Filtered: NMAP Port Scanner Sees Through IPtables Firewall

Submitted by Hannes Schmidt on Thu, 02/23/2006 - 15:02.

Ever wondered why port scanners like nmap are able to tell that some of the ports on your server are protected by a firewall? Have a peek at this nmap transcript:

Starting nmap 3.75 ( ) at 2006-02-23 22:54 CET
Interesting ports on (
(The 1658 ports scanned but not shown below are in state: closed)
21/tcp   open     ftp
22/tcp   open     ssh
53/tcp   open     domain
80/tcp   open     http
3306/tcp filtered mysql

I'm quite sure my firewall blocks access to the mysql port. Yet it bugs me that it is possible to tell that I have MySQL installed on my system simply by performing a port scan. Assuming that I am sane and do not filter unused ports [Wait a minute! - This might be good idea, actually ...]

Anyway, how is that possible? The answer lies in the way the firewall (in my case that would be iptables) responds to connection requests. If the firewall rule's target is DROP, the packet will be ignored. Sounds good, doesn't it? Wait! When a connection request arrives at a port at which no application is listening, the operating system responds to that request with a TCP RST packet. This is different to what happens if a connection request is made at port that is filtered using DROP. Thus, a clever port scanner can conclude whether a port is simply unused (a RST response) or filtered (no response).

Right, you say, let's use REJECT instead of DROP. Wrong, I say, because REJECT issues an ICMP Port Unreachable response. Darn it!

So how do we conceal the port properly? Luckily, IPtables has the --reject-with tcp-reset option that can be used in conjunction with the REJECT target in order to specify that connection requests should be handled using TCP RST, just like a connection to an unused port would be treated. Simply end your firewall rules with

-j REJECT --reject-with tcp-reset

and port scans will report the filtered port as "closed":

Starting nmap 3.75 ( ) at 2006-02-23 22:56 CET
Interesting ports on (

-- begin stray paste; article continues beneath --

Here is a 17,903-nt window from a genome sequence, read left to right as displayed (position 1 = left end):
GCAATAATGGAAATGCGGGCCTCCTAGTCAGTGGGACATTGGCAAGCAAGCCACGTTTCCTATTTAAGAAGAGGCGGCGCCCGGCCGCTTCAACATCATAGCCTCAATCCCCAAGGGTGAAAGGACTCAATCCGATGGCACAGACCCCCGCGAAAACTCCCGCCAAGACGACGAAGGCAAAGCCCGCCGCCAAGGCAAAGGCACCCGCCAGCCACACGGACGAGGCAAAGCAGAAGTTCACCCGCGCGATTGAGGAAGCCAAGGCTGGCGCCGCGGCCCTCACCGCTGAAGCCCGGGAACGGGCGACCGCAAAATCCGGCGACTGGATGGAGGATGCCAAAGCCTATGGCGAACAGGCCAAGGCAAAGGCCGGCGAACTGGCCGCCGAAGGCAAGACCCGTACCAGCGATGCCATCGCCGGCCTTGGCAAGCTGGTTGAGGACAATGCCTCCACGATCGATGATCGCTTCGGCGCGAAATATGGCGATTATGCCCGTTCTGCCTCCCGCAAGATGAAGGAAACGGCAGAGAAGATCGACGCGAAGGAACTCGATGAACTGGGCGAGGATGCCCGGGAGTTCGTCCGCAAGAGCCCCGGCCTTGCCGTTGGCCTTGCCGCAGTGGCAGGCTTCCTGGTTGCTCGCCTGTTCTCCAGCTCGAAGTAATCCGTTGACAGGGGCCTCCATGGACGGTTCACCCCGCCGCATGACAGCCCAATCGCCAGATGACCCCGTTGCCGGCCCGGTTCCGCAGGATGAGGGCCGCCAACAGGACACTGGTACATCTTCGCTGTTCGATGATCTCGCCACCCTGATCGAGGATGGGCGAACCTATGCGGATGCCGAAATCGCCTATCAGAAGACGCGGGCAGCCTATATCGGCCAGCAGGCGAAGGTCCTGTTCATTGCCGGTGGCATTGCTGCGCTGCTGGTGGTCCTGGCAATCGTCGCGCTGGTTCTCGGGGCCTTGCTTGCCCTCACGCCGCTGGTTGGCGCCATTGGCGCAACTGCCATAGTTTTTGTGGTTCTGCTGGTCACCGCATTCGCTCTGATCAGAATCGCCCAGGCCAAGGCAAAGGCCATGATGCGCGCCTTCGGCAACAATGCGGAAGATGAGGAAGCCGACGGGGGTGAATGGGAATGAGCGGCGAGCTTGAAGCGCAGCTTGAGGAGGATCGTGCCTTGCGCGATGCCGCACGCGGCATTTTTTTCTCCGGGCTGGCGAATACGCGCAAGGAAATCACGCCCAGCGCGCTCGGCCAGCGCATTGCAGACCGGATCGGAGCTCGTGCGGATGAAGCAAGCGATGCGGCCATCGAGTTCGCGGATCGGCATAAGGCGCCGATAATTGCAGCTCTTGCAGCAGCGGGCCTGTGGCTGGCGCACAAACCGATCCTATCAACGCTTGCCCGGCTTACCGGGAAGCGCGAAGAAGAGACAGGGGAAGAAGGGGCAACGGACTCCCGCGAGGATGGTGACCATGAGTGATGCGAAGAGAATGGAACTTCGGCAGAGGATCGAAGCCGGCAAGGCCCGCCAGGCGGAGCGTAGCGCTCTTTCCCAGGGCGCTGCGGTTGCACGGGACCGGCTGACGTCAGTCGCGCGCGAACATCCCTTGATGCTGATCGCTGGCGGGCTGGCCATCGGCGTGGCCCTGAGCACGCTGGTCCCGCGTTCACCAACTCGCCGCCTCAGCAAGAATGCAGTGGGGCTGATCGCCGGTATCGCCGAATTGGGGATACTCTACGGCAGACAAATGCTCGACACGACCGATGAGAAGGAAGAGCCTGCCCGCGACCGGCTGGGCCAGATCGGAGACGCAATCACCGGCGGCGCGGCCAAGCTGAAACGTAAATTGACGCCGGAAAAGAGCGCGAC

(The 1659 ports scanned but not shown below are in state: closed)
21/tcp open  ftp
22/tcp open  ssh
53/tcp open  domain
80/tcp open  http

Nmap run completed -- 1 IP address (1 host up) scanned in 1.374 seconds


( categories: Unix | Administrator )
Submitted by Anonymous on Thu, 07/07/2011 - 20:26.
#Perhaps something like this for the last lines... -A INPUT -p tcp -j REJECT --reject-with tcp-reset -A INPUT -j REJECT -A FORWARD -j REJECT
Submitted by Anonymous on Thu, 07/07/2011 - 20:06.
I tend to prefer the authors method. If a machine exists... one knows it is likely running certain things if it is a production server. Unless you are running out of band management or private backend services or servers or the like. However from the front I would prefer an unfirewalled appearance, partly for my own sanity and partly to avoid obscurity of services. For one, nmap is a tool. Not just for hackers, but for the sysadmins and sometimes internet people. It is rare I nmap a box that is not mine, but sometimes it can be helpful.... not harmful. Secondly, if I am accessing port 80 on a box, then I would only be more curious how many other obscured services are running if I know iptables is turned on. Iptables can often be a practice of apathy. From the front, I would just assume it look like the service isn't there. I certainly don't want it to be obscured. This appearance is less interesting and more useful in the real world. If ssh appears to be running along with apache, then I haven't given any thought to the exploits available on the other ports. If it were obscured.. .the release the hounds cause you know the packets are making it there and people can get there rules wrong or be lazy. I found myself running services that shouldn't have been on the net... I really just wanted them to go away, and not really being an iptables fan, I found this article useful. This is because my own nmaps were not just looking gone, but were looking filtered. In the end obscurity is bad. IMHO.